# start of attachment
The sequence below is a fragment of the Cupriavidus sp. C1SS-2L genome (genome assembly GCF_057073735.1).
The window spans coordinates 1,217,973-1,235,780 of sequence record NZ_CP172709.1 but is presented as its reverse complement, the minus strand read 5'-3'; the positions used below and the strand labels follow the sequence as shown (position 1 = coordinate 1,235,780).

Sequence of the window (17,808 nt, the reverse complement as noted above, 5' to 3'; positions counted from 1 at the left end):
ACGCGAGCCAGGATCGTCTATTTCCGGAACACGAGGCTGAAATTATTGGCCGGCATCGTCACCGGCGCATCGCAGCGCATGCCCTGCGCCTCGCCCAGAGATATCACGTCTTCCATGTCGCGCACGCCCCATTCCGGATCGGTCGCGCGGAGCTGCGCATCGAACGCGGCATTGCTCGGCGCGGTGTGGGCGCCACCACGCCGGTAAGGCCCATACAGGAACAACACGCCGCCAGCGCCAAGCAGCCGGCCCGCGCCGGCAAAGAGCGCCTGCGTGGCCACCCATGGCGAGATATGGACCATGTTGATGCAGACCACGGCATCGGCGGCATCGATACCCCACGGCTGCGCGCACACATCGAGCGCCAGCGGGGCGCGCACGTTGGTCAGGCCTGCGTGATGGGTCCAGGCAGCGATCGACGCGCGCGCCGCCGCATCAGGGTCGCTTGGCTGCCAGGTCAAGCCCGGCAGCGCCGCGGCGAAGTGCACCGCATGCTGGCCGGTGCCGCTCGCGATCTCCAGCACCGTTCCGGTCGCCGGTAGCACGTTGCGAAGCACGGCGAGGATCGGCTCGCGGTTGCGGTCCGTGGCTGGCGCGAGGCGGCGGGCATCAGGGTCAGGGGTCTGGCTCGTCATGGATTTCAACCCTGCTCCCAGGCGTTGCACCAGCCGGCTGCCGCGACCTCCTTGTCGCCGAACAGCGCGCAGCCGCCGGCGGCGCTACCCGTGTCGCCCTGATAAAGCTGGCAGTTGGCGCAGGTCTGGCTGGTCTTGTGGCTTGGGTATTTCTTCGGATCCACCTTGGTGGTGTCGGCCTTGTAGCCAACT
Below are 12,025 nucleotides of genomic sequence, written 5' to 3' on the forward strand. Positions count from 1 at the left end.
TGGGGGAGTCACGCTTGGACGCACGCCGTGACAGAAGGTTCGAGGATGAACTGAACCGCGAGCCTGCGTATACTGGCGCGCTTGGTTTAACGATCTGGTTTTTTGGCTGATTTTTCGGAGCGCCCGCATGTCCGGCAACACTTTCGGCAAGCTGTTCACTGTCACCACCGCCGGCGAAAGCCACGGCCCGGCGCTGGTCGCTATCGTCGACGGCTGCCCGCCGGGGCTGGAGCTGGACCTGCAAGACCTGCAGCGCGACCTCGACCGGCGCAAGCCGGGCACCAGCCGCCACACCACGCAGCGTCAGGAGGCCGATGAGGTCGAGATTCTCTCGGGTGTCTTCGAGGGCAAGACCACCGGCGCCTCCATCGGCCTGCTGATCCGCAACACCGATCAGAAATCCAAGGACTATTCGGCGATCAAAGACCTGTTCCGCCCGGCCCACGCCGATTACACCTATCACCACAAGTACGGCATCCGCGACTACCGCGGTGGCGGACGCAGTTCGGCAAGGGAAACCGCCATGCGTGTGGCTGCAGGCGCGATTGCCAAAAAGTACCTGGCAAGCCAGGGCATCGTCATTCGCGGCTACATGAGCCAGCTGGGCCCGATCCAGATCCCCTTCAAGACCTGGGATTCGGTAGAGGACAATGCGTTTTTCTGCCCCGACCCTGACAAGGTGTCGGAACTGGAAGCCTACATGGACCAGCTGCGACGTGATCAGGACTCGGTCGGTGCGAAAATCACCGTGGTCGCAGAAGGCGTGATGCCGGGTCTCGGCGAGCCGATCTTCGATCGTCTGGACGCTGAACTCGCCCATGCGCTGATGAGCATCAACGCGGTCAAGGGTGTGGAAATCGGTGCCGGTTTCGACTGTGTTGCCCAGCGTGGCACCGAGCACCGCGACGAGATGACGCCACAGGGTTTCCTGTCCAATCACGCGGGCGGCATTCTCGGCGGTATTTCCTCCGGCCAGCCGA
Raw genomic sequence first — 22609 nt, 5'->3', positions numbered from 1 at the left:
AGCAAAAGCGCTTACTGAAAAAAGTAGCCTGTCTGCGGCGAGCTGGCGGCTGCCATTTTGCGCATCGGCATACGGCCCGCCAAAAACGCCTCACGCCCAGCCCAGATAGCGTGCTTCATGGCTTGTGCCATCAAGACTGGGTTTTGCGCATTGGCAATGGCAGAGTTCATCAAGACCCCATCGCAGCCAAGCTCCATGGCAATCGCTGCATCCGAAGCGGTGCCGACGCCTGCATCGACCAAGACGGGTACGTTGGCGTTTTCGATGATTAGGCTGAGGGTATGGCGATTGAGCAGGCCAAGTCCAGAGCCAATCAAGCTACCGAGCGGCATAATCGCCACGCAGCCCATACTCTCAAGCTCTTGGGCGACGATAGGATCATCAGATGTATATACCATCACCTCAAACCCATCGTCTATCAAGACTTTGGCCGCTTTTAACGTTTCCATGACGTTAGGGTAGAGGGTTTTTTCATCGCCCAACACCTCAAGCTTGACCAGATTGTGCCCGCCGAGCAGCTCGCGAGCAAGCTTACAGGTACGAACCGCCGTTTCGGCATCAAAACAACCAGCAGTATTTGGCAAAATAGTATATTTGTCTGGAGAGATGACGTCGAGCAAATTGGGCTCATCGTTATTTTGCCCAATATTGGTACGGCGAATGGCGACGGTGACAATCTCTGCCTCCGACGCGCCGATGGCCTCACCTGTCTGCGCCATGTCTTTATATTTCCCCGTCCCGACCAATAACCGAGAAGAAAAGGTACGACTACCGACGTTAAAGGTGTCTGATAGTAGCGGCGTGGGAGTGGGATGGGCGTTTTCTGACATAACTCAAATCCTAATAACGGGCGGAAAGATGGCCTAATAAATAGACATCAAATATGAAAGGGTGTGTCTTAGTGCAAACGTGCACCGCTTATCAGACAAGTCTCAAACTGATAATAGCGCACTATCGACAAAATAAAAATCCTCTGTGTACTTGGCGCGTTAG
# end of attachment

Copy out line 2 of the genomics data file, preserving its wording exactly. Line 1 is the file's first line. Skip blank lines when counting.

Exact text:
The window spans coordinates 1,217,973-1,235,780 of sequence record NZ_CP172709.1 but is presented as its reverse complement, the minus strand read 5'-3'; the positions used below and the strand labels follow the sequence as shown (position 1 = coordinate 1,235,780).